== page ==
How to find out if content is pinned by a peer

Is it possible to find out if certain data is actually pinned by another peer?

example: If I want to know what peers are currently hosting a specific piece of content i can do
ipfs dht findprovs $ContentHash

but this does not tell me which of the peers have this content pinned and which do not. is this possible to find out?

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No. And even if there was there’s nothing to tell if another peer is lying about having something pinned or not.


Does this mean it is impossible for anyone to know what peers are pinning certain data?

In the case of nodes pinning banned/illegal/copyrighted content, does this mean there is not way for authorities to determine which nodes are hosting the content?

As far as I know, yes. But pinning is not a prerequisite for providing a given piece of content.

Government censors, authorities, copyright trolls, etc can currently get an idea of which nodes are hosting or requesting content the same way anyone else can.

  1. See who is advertising that they can provide a piece of content
  2. Try to retrieve the content and see who sends it to you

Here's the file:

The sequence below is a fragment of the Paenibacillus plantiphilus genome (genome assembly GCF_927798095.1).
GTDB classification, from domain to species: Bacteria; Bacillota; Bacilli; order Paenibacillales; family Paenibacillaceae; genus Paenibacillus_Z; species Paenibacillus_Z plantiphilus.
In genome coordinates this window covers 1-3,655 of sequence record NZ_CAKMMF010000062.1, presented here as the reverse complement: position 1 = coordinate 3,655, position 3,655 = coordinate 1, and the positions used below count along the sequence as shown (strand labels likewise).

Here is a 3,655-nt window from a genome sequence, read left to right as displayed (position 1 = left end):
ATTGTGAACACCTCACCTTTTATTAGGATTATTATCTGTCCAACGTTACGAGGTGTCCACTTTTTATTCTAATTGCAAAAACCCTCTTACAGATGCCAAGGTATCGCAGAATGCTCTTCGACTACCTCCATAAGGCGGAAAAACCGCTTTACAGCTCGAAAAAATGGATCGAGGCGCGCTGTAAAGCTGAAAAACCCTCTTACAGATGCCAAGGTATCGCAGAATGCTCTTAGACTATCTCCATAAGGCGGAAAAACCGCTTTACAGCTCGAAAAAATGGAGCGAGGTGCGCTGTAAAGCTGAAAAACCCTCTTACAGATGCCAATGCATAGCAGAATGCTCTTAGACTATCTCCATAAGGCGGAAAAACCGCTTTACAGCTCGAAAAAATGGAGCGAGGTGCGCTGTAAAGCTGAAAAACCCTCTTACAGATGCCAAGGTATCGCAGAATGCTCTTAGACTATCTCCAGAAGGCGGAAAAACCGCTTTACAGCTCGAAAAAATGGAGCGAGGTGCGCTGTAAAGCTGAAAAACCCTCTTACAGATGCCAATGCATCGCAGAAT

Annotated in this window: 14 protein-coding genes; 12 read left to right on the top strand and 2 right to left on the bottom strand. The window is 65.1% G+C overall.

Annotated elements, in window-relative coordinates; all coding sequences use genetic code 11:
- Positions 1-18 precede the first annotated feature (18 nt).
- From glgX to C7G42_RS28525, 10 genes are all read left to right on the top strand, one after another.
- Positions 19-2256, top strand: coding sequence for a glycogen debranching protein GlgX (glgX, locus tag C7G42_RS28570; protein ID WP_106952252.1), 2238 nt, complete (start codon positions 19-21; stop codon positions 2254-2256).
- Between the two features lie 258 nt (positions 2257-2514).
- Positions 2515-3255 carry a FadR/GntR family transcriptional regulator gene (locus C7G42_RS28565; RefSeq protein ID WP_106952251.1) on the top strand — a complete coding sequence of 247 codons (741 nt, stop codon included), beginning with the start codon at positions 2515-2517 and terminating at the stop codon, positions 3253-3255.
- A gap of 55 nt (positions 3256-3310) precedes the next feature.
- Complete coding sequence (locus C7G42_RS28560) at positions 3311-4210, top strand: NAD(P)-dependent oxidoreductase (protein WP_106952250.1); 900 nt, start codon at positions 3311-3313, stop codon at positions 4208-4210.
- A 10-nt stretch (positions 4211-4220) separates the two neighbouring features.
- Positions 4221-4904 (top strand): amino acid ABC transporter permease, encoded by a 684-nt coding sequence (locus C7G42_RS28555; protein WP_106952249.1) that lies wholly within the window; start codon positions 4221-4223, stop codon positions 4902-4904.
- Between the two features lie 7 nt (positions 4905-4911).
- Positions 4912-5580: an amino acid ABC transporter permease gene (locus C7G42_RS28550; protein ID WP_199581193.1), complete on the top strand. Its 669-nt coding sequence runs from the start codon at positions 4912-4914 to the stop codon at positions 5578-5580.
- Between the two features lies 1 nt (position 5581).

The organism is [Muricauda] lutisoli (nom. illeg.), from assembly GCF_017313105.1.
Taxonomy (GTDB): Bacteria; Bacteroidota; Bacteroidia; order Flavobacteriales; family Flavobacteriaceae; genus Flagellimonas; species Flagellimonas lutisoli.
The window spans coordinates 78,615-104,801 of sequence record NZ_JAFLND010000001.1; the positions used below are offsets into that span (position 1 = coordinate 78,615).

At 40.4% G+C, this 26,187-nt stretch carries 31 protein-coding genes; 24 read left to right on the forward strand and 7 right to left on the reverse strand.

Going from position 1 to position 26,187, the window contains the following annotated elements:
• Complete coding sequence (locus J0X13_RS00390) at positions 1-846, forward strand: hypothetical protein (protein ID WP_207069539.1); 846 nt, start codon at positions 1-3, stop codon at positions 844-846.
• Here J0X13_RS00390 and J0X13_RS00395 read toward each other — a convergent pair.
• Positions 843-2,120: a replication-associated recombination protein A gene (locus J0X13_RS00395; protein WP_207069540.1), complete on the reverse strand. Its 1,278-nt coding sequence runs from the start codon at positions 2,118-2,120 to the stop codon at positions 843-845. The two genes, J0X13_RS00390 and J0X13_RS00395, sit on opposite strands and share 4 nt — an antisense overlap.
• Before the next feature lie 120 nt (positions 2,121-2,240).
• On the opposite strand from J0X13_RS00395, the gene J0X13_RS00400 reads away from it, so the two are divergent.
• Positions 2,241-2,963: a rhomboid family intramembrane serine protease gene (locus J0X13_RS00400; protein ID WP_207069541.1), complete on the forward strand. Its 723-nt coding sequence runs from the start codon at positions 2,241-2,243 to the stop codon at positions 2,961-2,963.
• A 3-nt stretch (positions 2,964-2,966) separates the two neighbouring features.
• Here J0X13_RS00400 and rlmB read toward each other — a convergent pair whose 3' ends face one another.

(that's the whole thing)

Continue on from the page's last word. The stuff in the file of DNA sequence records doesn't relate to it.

3. Sniff DHT traffic to try to determine who is requesting content
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Are there any separate tools through which we can sniff DHT traffic?
Is it possible to that Node B (peer ) is able to know that Node A(Self) is requesting some content over the network.

I’m not sure what all is available. I know you can see the flurry of activity (among other things) from your node’s perspective by running the daemon with the --debug flag.

Given that Node A necessarily needs to ask other peers it’s connected to if they have content it wants, I think there’s a chance that Node B would know Node A is looking for something – especially if they’re directly connected.

Theoretically, it would be possible to build a service on top of IPFS to coordinate pinning, right?

A use case would be audio reading services sharing audio content, but also working together and with external “storage donors” (i.e., individuals or organizations who volunteer to pin a subset of the audio content) to reduce storage costs, add redundancy, etc. Obviously, volunteers can quit any time they please, so there should be a safeguard to re-pin the abandoned content by the reading services if no one else pins it. (This is a very naive description, but you get the gist.)

Collaborative IPFS clusters are probably closest to the above idea, but, as far as I can tell, participants have to pin everything (according to what I figured from reading how to host one). The IPFS pinning service API page also states that it “does not support streaming” (but it is highly probable that “streaming” means something else in that context than what I attribute to it).

I think that IPFS Cluster doesn’t require every nod eto store everything.